(50%? 33%? Yes, those are the correct figures because 6 milion is 50% more than 4 million, but 4 million is 33% less than 6 million.)

If, on the other hand, you decide to show the whole bird with the 40D image and only part of the bird with the 50D image, then of course you are going to get a different result! This is where these silly "50D has more noise" arguments come from - if you do a 100% crop on both images, you are [b]not[/i] looking at the same thing at all! You are looking at 100% of the bird on the 40D shot, and only 66% of the bird with the 50D shot and your comparison is meaningless.

Roy, we all crop as much as we have to. Some of my published shots are 100% crops - not too many, but a few. I'm not for one moment saying that a 100% crop for artistic reasons is a bad thing (though of course it's better to avoid that if you can). The point here is that if you take the same shot from the same place of the same poor little bird with the same lens, and for artistic reasons you need to take a 100% crop from the 40D image to get your finished image, you will only need to take a 66% crop from the otherwise identical 50D image. Or, if the bird is so small in frame that you need a 100% crop from the 50D, then to print it at the same size from the 40D image you need to take a "150% crop" - i.e., enlarge the 100% 40D crop from (say) 640 x 480 to something like 800 x 600! And the result, of course, will be well below the quality of the 50D result either way.
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Old Wednesday 10th December 2008, 11:47   #20
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Spot on, Frank.

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Originally Posted by hollis_f View Post
And I'd bet money that the answer would be - they're about the same.
I'll take that bet ...... but only after we carefully define what we mean by "about".

With the same lens and same everything else - including the same cropping to show the same amount of the bird - images from 20D, 40D, 50D, and 1D III are indeed about the same. None of them are mind-blowingly different from one another. All of them are way better than anything you'd get with a P&S.

But there are differences. How much is "about"?
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Old Wednesday 10th December 2008, 12:41   #21
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Spot on, Frank.

I'll take that bet ...... but only after we carefully define what we mean by "about". ?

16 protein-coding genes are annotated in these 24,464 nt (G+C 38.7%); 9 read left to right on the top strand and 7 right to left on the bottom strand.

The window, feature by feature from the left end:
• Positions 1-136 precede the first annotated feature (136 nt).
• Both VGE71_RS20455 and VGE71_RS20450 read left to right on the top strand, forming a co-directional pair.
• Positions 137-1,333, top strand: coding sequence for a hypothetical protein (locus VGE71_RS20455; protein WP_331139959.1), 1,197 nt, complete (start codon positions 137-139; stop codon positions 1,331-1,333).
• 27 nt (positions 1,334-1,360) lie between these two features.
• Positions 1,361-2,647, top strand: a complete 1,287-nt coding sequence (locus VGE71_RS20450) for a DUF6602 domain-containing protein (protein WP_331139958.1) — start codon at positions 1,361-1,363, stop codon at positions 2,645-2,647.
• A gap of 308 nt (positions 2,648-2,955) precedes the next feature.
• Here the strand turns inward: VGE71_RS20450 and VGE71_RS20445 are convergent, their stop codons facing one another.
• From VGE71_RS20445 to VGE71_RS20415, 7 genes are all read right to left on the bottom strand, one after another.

Within 27.29411876%, give or take.

Actually, I'm glad I went through those calculations. It made me realise just how much bigger cropped images would be - 20% extra in linear dimensions. I might even be buying a 50D this weekend after that.
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Old Wednesday 10th December 2008, 13:50   #22
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I have both the 40D and 50D, both the cameras are a good upgrade from the 350D, I suggest you go for the 50D, due to the 1 to 1.5 stop advantage on noise level against the 40D. I know the shooting conditions you are facing since both you and me are shooting in the same region.
Any chance of some sample images to show this, I've yet to see any evidence that the 50D handles noise better than the 40D, in fact images I've seen on the web suggest the exact opposite.

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I have also owned a 400D and two 40Ds. Nothing to choose between these three either, except that I missed the back control wheel on the 400D and believe that it got exposures wrong more often than the 20Ds and 40Ds.
I'm amazed to hear you say that - I owned both 40D and 400D at the same time and saw a very clear difference in image quality. It was so obvious to me (tests done with a tripod and a 500 f4 showed this too) that I got rid of teh 400D for a second 40D.
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Old Wednesday 10th December 2008, 14:09   #23
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Roy, we all crop as much as we have to. Some of my published shots are 100% crops - not too many, but a few. I'm not for one moment saying that a 100% crop for artistic reasons is a bad thing (though of course it's better to avoid that if you can). The point here is that if you take the same shot from the same place of the same poor little bird with the same lens, and for artistic reasons you need to take a 100% crop from the 40D image to get your finished image, you will only need to take a 66% crop from the otherwise identical 50D image. Or, if the bird is so small in frame that you need a 100% crop from the 50D, then to print it at the same size from the 40D image you need to take a "150% crop" - i.e., enlarge the 100% 40D crop from (say) 640 x 480 to something like 800 x 600! And the result, of course, will be well below the quality of the 50D result either way.
Tannin, I appreciated what you are saying but I am not explaining my point very well (I even confuse myself sometimes )
Not sure if my maths is right here or not but this is how I see it:

I very often take a 800 x 533 crop (426kb) from the 40D and get a acceptable image for my purposes.
Now I know that to get the bird the same size in the frame from the 50D I need only take a 980 x 653 crop (640kb) and probably the noise will be no worst than the 40D but I am trying to be greedy I want to be able to take a 800 x 533 crop (426kb) from the 50D thus giving me a more aggressive crop than I could manage on the 40D. Is the noise and detail from the 50D 426kb crop going to be equal to the 426kb crop from the 40D? (now I know that people say this is not comparing eggs with eggs but this would be my main reason to upgrade to the 50D)
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Old Wednesday 10th December 2008, 18:03   #24
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There has to be a limit on what the lens will resolve, the smaller the area on the chip the less the lens will resolve however good the chip is and however good the lens.